- The GIFShell server running on the attacker’s server will receive this request and automatically decode the data allowing the attackers to see the output of the command run on the victim’s device.
As reported by Lawrence Abrams in BleepingComputer, Microsoft agrees that this attack method is a problem, however, it “does not meet the bar for an urgent security fix.” They “may take action in a future release to help mitigate this technique.” Microsoft is acknowledging this research but asserting that no security boundaries have been bypassed.
While Rauch claims that indeed “two additional vulnerabilities discovered in Microsoft Teams, a lack of permission enforcement and attachment spoofing”, Microsoft argues, “For this case… these all are post exploitation and rely on a target already being compromised.” Microsoft is asserting that this technique is using legitimate features from the Teams platform and not something they can mitigate currently.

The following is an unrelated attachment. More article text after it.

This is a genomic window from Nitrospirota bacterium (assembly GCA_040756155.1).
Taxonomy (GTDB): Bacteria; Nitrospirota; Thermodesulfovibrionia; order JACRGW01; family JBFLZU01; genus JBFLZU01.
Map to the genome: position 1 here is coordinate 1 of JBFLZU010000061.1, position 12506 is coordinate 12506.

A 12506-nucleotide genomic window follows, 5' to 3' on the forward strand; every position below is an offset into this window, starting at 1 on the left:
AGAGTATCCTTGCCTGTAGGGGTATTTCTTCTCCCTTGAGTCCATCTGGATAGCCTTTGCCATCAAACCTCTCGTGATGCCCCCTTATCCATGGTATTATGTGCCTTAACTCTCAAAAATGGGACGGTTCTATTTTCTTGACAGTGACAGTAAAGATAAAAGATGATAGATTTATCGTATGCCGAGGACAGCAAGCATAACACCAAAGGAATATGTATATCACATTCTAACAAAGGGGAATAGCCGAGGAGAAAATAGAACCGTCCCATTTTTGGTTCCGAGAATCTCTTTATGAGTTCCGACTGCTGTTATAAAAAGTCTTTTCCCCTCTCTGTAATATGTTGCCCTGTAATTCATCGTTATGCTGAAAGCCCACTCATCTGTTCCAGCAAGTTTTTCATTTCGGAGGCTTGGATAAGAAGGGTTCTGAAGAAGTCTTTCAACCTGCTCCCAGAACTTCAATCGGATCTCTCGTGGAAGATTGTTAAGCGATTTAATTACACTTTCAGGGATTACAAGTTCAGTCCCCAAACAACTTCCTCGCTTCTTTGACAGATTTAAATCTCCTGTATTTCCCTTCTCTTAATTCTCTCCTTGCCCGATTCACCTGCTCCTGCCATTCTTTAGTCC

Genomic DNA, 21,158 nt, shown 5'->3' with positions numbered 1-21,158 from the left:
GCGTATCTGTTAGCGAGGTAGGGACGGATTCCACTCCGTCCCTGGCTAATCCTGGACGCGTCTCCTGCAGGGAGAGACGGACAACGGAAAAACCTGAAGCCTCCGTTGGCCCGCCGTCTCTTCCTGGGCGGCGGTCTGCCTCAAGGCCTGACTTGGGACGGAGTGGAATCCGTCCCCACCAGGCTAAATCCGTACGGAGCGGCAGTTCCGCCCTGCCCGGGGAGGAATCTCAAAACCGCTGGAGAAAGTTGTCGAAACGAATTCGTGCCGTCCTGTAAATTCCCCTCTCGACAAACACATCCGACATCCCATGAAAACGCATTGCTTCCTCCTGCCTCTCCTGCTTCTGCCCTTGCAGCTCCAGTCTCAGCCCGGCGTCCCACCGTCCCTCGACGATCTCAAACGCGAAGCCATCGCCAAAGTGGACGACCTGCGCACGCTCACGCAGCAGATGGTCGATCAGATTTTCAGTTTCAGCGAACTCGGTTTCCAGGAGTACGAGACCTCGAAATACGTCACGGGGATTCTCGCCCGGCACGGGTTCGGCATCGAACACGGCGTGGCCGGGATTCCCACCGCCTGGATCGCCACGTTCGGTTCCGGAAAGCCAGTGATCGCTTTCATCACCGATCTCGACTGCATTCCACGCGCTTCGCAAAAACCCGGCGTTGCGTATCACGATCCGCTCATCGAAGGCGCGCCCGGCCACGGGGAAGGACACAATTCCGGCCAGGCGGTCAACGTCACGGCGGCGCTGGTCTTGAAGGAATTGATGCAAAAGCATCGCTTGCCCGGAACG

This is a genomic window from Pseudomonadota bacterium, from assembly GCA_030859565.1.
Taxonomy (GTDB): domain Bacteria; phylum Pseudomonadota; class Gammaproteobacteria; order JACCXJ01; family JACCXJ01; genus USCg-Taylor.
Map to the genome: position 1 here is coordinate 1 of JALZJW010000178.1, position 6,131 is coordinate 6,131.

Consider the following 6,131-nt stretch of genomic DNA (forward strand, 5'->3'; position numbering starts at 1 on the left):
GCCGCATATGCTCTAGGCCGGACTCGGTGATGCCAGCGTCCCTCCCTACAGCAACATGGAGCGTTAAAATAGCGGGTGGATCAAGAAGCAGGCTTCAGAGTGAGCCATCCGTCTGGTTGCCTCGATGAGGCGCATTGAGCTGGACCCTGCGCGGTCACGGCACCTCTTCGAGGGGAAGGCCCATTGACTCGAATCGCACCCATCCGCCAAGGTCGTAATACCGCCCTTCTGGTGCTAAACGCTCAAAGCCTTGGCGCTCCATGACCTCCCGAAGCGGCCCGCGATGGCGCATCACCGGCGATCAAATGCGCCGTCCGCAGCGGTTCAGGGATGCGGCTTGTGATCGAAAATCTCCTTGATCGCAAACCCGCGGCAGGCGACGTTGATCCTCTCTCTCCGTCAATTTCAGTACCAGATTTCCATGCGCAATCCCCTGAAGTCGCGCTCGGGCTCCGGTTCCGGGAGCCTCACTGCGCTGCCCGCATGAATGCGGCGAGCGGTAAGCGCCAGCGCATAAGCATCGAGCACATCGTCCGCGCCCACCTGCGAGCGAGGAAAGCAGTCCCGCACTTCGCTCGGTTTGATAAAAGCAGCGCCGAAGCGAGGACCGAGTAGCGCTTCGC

In accordance with Microsoft’s assertions, indeed this is the challenge many organizations face — there are configurations and features that threat actors can exploit if not hardened. A few changes to your tenant’s configurations can prevent these inbound attacks from unknown Teams tenants.
How to Protect Against the GIFShell Attack
There are security configurations within Microsoft that, if hardened, can help to prevent this type of attack.
1 — Disable External Access: Microsoft Teams, by default, allows for all external senders to send messages to users within that tenant. Many organization admins likely are not even aware that their organization allows for External Teams collaboration. You can harden these configurations:
|Figure 1: Microsoft Teams External Access Configurations|
- Disable external domain access — Prevent people in your organization from finding, calling, chatting, and setting up meetings with people external to your organization in any domain. While not as seamless of a process as through Teams, this better protects the organization and is worth the extra effort.
- Disable unmanaged external teams start conversation — Block Teams users in your organization from communicating with external Teams users whose accounts are not managed by an organization.